Ghost Nymph of the Amstel
The Achtergracht is one of the shortest canals in Amsterdam. Originally it was much longer, but since 1870 the water has come to a dead end on the Frederiksplein. What is special about the Achtergracht is that there are 13 same warehouses on the equestrian side. They are called the calendar buildings because they are named after the months of the year and the sun.
Amsterdam has always been a trading city, so the warehouse were always a part of the city. They were fully equipped to store goods as efficiently as possible. In the attic, behind the hoist beam of the warehouse, there was usually a hoisting device. That was a wall shaft with two pulling wheels, over which a pulling rope runs, a rope without end.
The stairs in a warehouse were very steep to save space. The floors were usually 2 meters high, as high as a man could reach.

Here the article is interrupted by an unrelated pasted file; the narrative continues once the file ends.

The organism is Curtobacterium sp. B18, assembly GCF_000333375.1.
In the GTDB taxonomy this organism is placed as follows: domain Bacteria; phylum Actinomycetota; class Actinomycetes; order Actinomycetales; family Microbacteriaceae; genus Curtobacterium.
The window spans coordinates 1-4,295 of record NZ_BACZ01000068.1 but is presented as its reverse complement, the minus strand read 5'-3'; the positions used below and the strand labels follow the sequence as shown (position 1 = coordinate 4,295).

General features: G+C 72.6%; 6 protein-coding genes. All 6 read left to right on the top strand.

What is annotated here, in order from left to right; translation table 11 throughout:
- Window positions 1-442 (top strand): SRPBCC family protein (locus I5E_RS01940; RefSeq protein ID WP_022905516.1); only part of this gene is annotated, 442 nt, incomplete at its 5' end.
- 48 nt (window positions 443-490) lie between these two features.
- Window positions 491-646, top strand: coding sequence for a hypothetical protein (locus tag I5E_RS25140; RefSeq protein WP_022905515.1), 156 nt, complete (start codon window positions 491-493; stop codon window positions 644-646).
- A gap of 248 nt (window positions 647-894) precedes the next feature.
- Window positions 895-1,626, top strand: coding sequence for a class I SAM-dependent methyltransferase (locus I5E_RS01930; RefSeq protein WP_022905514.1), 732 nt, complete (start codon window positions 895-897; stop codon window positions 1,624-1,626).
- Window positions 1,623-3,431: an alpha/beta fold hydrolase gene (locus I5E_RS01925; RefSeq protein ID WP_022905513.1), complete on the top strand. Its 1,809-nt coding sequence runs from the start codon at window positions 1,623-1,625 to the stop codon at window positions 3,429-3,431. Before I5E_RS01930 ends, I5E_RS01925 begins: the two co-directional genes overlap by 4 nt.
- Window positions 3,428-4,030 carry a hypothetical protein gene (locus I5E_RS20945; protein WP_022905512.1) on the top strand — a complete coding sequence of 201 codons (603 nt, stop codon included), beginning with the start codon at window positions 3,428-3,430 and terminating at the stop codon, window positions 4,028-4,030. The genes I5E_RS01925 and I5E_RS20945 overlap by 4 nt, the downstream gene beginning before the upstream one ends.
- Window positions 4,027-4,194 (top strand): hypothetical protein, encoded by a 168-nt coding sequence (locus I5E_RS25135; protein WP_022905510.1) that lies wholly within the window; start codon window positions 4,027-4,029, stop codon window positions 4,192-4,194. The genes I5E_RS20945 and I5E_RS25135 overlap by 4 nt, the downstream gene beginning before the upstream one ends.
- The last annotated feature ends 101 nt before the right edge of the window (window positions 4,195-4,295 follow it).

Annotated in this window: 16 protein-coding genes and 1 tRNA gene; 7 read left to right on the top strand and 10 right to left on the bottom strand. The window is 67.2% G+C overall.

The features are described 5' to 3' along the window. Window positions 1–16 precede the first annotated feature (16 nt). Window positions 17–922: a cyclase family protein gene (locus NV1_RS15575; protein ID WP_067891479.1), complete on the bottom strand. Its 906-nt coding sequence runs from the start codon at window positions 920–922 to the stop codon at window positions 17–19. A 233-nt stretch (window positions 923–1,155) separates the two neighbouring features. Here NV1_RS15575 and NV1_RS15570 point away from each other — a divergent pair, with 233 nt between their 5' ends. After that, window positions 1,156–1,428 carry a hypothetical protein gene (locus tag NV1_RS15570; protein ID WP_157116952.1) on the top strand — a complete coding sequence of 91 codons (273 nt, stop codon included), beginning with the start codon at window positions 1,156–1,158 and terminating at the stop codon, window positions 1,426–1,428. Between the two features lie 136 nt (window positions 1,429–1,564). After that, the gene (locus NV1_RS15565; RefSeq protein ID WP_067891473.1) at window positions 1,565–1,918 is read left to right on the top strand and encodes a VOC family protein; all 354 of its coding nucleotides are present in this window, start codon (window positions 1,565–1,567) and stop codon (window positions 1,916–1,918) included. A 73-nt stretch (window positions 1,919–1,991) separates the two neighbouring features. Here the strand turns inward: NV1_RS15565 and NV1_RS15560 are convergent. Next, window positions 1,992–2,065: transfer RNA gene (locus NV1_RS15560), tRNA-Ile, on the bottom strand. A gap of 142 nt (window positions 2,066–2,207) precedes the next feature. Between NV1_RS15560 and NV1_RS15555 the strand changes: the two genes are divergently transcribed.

There is a story going around in Amsterdam about the origin of the calendar buildings. In the evening, after a day of hard work, a boatman had properly secured his boats ashore on the Achtergracht. The next day he returned to his boats and saw that they had become loose. With great effort he was able to get them back together and went to work. That evening he secured his ships extra well. To his great anger, he saw the next day that they had been released again. Determined to catch the perpetrators, he stood guard that night, hidden along the quay. For a long time nothing happened, but at midnight his boats were suddenly full of translucent female angels. They had a lot of fun, but the boatman saw it differently. He let out a cry and jumped onto one of his ships. The creatures disappeared immediately, but he could catch one. The creature told that she was one of the ghost nymphs of the Amstel. They meant no harm to it and offered the boatman a great treasure when he let her go. He was a lot less angry and released her. Immediately a ship full of gold surfaced. From this money the barge operator had the 13 warehouses made and named them after the months of the year and one he gave the name of the nymph: Sun.